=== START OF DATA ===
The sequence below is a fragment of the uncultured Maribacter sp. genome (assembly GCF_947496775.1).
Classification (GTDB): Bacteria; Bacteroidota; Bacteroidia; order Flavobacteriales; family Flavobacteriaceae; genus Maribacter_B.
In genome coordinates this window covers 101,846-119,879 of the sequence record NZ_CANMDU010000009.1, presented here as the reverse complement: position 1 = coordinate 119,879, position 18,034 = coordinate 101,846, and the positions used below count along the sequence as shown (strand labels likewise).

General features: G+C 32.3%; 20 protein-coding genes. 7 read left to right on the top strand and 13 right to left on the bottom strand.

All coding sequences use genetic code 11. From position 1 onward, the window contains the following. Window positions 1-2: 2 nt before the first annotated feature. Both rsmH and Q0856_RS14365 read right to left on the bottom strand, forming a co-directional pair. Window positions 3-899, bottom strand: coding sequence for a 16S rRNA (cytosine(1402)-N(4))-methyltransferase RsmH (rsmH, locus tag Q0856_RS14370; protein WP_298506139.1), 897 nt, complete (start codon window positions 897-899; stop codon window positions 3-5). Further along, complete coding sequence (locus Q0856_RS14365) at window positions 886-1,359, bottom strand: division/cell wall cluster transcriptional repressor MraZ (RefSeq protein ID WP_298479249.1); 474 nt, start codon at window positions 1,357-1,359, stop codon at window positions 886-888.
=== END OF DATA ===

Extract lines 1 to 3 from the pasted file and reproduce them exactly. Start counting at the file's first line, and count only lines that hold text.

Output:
The sequence below is a fragment of the uncultured Maribacter sp. genome (assembly GCF_947496775.1).
Classification (GTDB): Bacteria; Bacteroidota; Bacteroidia; order Flavobacteriales; family Flavobacteriaceae; genus Maribacter_B.
In genome coordinates this window covers 101,846-119,879 of the sequence record NZ_CANMDU010000009.1, presented here as the reverse complement: position 1 = coordinate 119,879, position 18,034 = coordinate 101,846, and the positions used below count along the sequence as shown (strand labels likewise).